Easterling once again helps the reader maneuver through the tortuous path of the revolution in this decisive phase of the conflict. Without missing a beat, the book successfully picks out the main political questions of each phase and leaves the reader hooked through every cliffhanger of the complicated military and political process of the revolution.

There are a few small additions that I would like to make to Easterling's useful book.

Easterling correctly states that the issues of land, local autonomy and democracy are the most important points of unity against the Díaz regime in the north. Indeed, since the Apache Wars of the mid-1800s, the colonization of land had united hacendados and colonists in the free villages.

Once the common enemy was defeated, these tight-knit relationships fell apart. By the time the revolution came in 1910, dispossession of land, encroachment on fertile soils and access to water resources were old grievances that had been brewing for generations.

When Madero came to power in late 1911, the question of land was as important in the north as the question of local autonomy. Thus, when many Northern rebels saw that the Madero administration was not going to carry out land reforms, they rebelled against Madero and joined with radical agitators to push for the Zapatista's "Plan de Ayala" which called for radical land reform.

I would also like to point out the important contributions by the Flores Magón brothers and their followers in the Partido Liberal Mexicano--known as magonistas--in setting the stage for the revolution against Díaz. Of course, it is difficult to add another plot to an already complicated revolution, but I think that their role and their ideas need to be reassessed and reclaimed.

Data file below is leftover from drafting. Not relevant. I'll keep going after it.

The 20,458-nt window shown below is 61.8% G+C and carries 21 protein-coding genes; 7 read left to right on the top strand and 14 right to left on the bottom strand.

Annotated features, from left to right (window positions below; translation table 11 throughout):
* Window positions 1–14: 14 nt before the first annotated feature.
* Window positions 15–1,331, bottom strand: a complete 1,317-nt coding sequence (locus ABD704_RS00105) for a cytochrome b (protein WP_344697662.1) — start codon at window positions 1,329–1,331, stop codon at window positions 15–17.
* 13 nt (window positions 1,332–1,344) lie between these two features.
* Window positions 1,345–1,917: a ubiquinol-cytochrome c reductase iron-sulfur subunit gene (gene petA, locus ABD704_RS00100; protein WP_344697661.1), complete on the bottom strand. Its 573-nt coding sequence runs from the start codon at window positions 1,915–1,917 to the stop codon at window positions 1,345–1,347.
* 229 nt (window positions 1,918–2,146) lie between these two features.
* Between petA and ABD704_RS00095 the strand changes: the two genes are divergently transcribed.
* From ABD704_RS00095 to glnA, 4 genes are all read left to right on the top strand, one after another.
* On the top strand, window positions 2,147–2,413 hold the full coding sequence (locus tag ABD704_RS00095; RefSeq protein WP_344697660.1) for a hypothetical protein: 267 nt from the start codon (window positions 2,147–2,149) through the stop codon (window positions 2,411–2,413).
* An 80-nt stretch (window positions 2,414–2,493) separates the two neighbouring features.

ASIDE FROM these minor additions, the book touches on some of the most important political questions posed by the revolution and their conclusions can provide important lessons for us today. The question of regional versus national power for example, was a key question that had to be resolved. And it was, but not to the advantage of Villa and Zapata.

So why didn't Pancho Villa and Emiliano Zapata assume national power after their triumphant occupation of Mexico City in December of 1914? Easterling provides ample evidence and a clear explanation of why this didn't happen and why in fact it couldn't happen.

Furthermore, Easterling touches on another important question: class alliances. Many histories of the Mexican Revolution stress that Villa's charismatic persona and Zapata's principled leadership allowed them to lead large numbers of people during the revolution. While these attributes were important, Easterling correctly points out that it was the clear goals and alliances that allowed these individuals to successfully command their rebel armies.

In the case of Villa, his broad class alliance would prove to be his undoing as the revolution wore on. In contrast, Alvaro Obregón was able to exploit these divisions against his enemies.

It's important to reflect on the fact that it took 10 years for the revolution to sort itself out. It was a long, drawn-out process that involved millions of people as it swept through vast swaths of Mexico from the smallest village to the U.S. border.

We should remember that the volatility created by a revolution throws open all social questions because all classes have to struggle for their interests--a lesson that could be applied today when thinking of the revolutions launched by the Arab Spring.

Most of the social questions opened by the revolution can be studied in detail elsewhere. As the title of the book reveals, this is a short introduction and Easterling offers useful suggestions for further reading, among them Adolfo Gilly's classic The Mexican Revolution, which was republished in 2005. John Reed's Insurgent Mexico is also a classic book on the subject.

The Life and Times of Pancho Villa by Friedrich Katz and Zapata and the Mexican Revolution by John Womack extensively cover the lives of Villa and Zapata respectively. For those able to read in Spanish, La División del Norte by Pedro Salmerón is one of the best new releases.

Overall, the book achieves what it sets out to do--introduce readers to Mexico's complex revolution. At a time when revolutions are appearing on the scene of the 21st century, it's a good time to study revolutions and to become a revolutionary. This book is a great place to start for those who wish to do both.